That was my experience with the cauliflower grilled cheese, a hearty vegetarian option that might be Mister Bolenca’s messiest and most decadent sandwich. Instead of melting cheese between two slices of bread, Justice makes a thick bechamel sauce with mozzarella, cheddar, and Parmesan to spoon onto another toasted French loaf. It was gooey and cheesy, with cauliflower providing the meaty substance. Cucumber and cherry tomatoes provided freshness to an otherwise heavy sandwich, along with a zippy salsa verde, while more of that turmeric cabbage, sesame seeds, and fried shallots delivered crunch.
I was expecting the Korean chicken sandwich to — like a lot of non-traditional “Korean” dishes these days — mostly taste like gochujang. It felt good to be wrong. While the slaw was laced with the Korean red pepper paste, the chicken offered its own flavors — scallions, cilantro, sesame oil, soy sauce, lime — bolstered by peppery arugula, lime aioli, and pickles. Justice sous vides the chicken breast, ensuring soft, tender bites.
For the somewhat unexpected sauce, Justice was inspired by the pickled jalapenos in soy sauce that often decorate tables at Korean restaurants. For one of his three fried egg sandwiches, he similarly found inspiration in a restaurant condiment — specifically, the Sichuan chili oil at Spices 3 in Oakland Chinatown. Growing up, Justice wasn’t exposed to China’s various regional cuisines. Spices 3 was his first taste of the expansiveness of Chinese food, and he was so intrigued that he started eating there weekly. At Mister Bolenca, his huevos Sichuan sandwich features a blisteringly flavorful — but not too spicy — Sichuan-style chili sauce. He heats oil until it smokes, pours it over chili flakes, and, right before the flakes nearly burn, adds scallions, garlic, soy sauce, sesame seeds, and toasted Sichuan peppercorns. The eggs are fried Southeast Asian style, with extra crispy, blackened edges. The richness of the eggs gets countered by pickles, arugula, and peanuts, and by the end of eating it, my face, hands, and arms were coated in sauce and sesame seeds.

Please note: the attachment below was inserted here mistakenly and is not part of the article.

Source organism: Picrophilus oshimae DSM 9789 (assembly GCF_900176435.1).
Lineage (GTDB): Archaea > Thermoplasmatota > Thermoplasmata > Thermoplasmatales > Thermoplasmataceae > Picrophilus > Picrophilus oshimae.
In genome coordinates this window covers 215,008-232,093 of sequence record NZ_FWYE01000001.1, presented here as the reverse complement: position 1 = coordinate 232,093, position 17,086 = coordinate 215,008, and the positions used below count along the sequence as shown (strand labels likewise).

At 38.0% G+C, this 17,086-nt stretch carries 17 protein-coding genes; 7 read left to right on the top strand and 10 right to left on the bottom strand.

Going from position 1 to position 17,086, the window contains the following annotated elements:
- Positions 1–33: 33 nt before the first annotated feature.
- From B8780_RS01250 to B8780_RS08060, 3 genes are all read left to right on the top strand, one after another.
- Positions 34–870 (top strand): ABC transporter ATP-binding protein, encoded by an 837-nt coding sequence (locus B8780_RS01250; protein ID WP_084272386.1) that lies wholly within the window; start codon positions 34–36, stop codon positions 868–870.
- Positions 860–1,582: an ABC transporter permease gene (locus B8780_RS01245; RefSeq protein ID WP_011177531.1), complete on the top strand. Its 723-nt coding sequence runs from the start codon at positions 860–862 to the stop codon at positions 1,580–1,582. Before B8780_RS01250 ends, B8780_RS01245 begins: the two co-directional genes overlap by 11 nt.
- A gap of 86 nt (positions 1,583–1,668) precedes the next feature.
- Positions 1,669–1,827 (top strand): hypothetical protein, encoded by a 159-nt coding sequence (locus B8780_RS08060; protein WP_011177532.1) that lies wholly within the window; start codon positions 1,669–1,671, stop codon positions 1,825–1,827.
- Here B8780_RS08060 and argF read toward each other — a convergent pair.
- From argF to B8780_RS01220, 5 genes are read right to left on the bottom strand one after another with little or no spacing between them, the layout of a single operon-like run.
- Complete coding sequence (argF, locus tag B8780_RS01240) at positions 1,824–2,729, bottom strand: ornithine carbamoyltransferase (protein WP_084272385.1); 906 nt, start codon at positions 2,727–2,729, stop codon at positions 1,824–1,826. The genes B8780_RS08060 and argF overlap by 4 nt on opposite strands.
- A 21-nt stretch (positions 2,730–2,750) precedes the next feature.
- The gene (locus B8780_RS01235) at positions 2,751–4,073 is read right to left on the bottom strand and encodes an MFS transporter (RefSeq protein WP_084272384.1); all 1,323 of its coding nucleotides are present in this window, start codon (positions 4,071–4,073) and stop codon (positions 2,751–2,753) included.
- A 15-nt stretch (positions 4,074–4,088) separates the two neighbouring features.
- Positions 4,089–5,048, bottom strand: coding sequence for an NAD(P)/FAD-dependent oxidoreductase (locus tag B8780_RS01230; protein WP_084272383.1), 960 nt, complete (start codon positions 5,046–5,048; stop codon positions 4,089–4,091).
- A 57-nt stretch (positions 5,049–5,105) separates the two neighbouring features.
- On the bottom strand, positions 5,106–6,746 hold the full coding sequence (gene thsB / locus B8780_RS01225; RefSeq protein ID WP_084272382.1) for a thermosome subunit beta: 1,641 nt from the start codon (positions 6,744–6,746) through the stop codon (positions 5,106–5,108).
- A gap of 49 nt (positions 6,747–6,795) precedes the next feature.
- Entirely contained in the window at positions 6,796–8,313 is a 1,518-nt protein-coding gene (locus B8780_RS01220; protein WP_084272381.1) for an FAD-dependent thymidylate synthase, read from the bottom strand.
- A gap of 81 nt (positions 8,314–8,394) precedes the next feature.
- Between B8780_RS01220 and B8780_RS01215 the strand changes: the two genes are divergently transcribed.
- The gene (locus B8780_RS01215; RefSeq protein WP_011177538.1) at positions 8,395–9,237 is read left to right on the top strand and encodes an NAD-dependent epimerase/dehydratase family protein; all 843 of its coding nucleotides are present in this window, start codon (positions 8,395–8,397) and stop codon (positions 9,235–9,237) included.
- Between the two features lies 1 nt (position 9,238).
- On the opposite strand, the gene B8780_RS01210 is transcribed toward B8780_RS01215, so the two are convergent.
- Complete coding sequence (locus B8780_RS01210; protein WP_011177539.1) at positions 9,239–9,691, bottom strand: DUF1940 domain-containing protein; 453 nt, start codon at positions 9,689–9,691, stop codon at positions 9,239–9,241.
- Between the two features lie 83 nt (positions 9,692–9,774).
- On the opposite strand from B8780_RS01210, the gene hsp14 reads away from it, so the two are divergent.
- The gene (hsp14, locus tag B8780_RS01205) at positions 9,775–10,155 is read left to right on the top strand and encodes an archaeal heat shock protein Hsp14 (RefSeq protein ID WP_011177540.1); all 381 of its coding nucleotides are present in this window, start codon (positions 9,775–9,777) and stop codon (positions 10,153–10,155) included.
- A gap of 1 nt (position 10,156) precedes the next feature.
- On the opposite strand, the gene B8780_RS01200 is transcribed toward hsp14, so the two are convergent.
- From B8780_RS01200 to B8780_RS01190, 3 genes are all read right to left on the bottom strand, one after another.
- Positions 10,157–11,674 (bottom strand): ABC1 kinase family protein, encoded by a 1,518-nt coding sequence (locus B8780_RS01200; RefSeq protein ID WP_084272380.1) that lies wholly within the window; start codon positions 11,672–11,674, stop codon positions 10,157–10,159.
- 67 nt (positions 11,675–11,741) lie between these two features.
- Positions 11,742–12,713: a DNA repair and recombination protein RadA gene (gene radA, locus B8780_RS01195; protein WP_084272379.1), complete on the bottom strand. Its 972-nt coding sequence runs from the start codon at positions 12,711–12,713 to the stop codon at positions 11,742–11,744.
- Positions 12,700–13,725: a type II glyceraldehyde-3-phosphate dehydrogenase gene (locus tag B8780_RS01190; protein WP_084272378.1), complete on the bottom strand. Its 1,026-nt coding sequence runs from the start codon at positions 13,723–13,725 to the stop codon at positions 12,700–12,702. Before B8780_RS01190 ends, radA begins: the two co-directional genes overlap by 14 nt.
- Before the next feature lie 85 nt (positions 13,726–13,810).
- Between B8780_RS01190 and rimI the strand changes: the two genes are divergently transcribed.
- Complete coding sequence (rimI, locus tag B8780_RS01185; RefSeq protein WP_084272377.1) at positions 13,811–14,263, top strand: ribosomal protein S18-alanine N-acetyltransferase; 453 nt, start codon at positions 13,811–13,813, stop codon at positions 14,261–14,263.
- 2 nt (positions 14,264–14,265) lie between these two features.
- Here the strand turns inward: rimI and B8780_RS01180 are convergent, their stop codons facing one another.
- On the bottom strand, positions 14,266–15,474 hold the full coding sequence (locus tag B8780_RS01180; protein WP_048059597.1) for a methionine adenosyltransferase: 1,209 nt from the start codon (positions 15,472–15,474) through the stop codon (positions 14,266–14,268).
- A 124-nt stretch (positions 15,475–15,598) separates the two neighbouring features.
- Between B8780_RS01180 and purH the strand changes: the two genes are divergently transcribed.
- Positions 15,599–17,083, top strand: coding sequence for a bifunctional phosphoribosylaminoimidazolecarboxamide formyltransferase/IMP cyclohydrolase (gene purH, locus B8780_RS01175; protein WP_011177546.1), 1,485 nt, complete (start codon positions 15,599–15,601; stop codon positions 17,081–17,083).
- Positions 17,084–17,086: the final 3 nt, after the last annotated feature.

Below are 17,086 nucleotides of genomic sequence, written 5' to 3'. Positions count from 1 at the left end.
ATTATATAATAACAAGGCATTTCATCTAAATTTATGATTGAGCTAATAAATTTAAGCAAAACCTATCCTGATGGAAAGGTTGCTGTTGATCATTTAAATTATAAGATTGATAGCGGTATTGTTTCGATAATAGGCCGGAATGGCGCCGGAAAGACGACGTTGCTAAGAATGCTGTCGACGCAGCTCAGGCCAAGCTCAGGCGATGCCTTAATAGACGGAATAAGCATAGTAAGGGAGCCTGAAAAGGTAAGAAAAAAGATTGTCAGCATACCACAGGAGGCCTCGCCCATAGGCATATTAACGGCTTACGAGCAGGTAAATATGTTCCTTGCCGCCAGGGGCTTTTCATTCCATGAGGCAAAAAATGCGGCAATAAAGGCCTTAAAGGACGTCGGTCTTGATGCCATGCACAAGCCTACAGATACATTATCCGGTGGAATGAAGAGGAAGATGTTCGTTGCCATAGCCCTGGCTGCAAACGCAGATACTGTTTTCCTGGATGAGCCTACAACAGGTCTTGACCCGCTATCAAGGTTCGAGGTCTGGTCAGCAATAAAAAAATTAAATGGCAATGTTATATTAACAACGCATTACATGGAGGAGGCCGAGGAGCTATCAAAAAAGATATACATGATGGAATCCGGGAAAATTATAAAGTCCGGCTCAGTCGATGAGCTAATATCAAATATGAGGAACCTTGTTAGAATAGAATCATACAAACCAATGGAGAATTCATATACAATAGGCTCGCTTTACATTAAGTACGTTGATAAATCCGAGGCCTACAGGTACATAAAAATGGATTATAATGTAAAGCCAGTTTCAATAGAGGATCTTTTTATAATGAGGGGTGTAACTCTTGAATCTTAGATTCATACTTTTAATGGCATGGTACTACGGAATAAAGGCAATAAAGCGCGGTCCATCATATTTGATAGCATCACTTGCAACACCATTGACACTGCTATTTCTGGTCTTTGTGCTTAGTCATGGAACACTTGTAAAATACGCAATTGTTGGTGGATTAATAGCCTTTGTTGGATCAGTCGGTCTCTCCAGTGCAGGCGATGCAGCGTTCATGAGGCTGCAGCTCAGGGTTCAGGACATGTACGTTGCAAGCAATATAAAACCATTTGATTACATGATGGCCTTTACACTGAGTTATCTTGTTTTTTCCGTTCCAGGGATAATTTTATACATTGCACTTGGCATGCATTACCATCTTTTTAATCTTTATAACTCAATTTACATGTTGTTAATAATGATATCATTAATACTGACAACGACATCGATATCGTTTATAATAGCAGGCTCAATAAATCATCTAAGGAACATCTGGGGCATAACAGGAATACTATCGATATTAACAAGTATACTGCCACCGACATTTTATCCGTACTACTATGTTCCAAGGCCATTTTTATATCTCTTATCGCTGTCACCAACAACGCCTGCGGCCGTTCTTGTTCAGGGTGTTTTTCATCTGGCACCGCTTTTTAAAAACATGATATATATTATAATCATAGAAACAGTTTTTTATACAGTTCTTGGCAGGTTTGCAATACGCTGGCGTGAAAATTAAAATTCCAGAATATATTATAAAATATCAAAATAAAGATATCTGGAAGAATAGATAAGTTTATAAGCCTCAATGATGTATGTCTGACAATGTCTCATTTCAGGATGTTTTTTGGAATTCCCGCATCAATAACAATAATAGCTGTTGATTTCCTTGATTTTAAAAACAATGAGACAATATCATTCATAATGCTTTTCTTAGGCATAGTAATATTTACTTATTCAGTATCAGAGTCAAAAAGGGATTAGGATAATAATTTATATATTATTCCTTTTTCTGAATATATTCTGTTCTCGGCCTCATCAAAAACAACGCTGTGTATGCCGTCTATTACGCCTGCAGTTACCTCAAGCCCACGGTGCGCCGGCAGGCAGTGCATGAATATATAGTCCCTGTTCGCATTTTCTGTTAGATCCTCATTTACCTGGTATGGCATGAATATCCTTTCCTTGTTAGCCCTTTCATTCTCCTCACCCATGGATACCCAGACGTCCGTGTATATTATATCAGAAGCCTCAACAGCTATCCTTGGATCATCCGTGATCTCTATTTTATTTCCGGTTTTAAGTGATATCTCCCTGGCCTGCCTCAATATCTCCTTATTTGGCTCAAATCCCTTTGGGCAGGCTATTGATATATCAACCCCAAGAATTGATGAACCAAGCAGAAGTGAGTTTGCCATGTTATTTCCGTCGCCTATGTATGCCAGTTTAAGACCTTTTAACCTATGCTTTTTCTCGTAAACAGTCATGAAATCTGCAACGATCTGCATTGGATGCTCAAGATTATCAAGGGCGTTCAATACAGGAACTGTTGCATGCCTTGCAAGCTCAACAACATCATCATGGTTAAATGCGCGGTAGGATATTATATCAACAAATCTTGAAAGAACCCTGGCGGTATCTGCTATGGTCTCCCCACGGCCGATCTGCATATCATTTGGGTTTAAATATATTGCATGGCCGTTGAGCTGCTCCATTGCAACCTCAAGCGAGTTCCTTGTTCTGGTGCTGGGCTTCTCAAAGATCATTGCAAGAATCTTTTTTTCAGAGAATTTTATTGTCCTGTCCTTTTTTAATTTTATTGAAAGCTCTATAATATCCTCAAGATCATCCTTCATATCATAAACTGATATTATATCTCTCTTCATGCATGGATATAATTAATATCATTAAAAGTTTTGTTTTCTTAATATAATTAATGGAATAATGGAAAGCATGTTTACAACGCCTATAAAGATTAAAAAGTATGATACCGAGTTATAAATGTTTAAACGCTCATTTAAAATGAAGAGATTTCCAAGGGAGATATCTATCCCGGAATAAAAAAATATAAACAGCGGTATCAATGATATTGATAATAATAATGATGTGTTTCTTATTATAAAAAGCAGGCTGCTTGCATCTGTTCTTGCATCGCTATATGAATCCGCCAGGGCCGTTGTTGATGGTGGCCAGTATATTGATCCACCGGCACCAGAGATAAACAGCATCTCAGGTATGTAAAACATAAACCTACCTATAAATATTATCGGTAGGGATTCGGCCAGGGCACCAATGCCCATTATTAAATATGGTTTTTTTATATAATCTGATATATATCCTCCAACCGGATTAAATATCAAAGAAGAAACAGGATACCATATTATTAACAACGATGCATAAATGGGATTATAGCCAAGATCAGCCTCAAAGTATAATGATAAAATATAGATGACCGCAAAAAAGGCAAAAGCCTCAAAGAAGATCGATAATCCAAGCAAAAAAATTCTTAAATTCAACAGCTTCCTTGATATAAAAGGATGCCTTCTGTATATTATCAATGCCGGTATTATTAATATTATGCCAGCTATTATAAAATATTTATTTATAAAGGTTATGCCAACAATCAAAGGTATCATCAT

While you could stop by Mister Bolenca and order soup or a salad, the sandwiches are easily the highlight. Still, Justice certainly knows his way around a head of lettuce: His funky kale salad was crisp, refreshing, and tasty, with its mix of julienned kale, seasonal lettuces, Parmesan, and an herb-tahini dressing.
That said, prepare to wait. Mister Bolenca is a one-man operation, with Justice both taking orders and assembling sandwiches. Assuming Mister Bolenca’s popularity continues to grow, he might try to hire additional help in the fall when UC Berkeley is back in session and students once again flood the cafe. But he also operates a weekly taco pop-up, Tacos Sincero, which features similarly multicultural flavors and even some of the same components as his sandwiches. With both ventures, the young chef is finding his uniquely Asian-American voice. “It’s not necessarily traditional,” he admitted. “It might not be authentic. But it tastes good.”
2049 San Pablo Ave., Berkeley
Hours: Wed.–Sun. 10 a.m.–3 p.m.
Cash, all major credit cards
Thai beef sandwich … $15
Cauliflower grilled cheese … $12
Huevos Sichuan … $12